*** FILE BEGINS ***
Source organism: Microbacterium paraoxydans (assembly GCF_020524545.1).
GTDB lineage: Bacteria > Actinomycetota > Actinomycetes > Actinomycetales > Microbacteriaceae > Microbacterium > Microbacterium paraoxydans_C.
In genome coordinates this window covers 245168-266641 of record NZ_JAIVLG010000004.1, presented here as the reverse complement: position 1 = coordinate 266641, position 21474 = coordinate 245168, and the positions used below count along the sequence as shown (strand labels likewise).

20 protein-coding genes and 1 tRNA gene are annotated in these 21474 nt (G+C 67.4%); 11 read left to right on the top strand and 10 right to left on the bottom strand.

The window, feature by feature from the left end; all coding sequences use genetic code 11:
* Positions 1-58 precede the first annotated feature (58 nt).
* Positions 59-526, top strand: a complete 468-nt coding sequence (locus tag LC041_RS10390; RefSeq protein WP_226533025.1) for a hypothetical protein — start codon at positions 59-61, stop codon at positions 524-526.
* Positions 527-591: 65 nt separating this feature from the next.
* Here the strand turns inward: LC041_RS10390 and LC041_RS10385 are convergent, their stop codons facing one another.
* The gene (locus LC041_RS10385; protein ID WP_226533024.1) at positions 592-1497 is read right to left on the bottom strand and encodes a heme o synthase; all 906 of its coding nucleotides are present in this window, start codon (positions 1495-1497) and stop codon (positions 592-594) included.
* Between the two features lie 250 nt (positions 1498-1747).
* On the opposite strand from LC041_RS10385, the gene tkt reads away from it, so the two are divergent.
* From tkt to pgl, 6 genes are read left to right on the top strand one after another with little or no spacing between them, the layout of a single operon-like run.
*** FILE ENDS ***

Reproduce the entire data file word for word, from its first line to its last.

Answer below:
Source organism: Microbacterium paraoxydans (assembly GCF_020524545.1).
GTDB lineage: Bacteria > Actinomycetota > Actinomycetes > Actinomycetales > Microbacteriaceae > Microbacterium > Microbacterium paraoxydans_C.
In genome coordinates this window covers 245168-266641 of record NZ_JAIVLG010000004.1, presented here as the reverse complement: position 1 = coordinate 266641, position 21474 = coordinate 245168, and the positions used below count along the sequence as shown (strand labels likewise).

20 protein-coding genes and 1 tRNA gene are annotated in these 21474 nt (G+C 67.4%); 11 read left to right on the top strand and 10 right to left on the bottom strand.

The window, feature by feature from the left end; all coding sequences use genetic code 11:
* Positions 1-58 precede the first annotated feature (58 nt).
* Positions 59-526, top strand: a complete 468-nt coding sequence (locus tag LC041_RS10390; RefSeq protein WP_226533025.1) for a hypothetical protein — start codon at positions 59-61, stop codon at positions 524-526.
* Positions 527-591: 65 nt separating this feature from the next.
* Here the strand turns inward: LC041_RS10390 and LC041_RS10385 are convergent, their stop codons facing one another.
* The gene (locus LC041_RS10385; protein ID WP_226533024.1) at positions 592-1497 is read right to left on the bottom strand and encodes a heme o synthase; all 906 of its coding nucleotides are present in this window, start codon (positions 1495-1497) and stop codon (positions 592-594) included.
* Between the two features lie 250 nt (positions 1498-1747).
* On the opposite strand from LC041_RS10385, the gene tkt reads away from it, so the two are divergent.
* From tkt to pgl, 6 genes are read left to right on the top strand one after another with little or no spacing between them, the layout of a single operon-like run.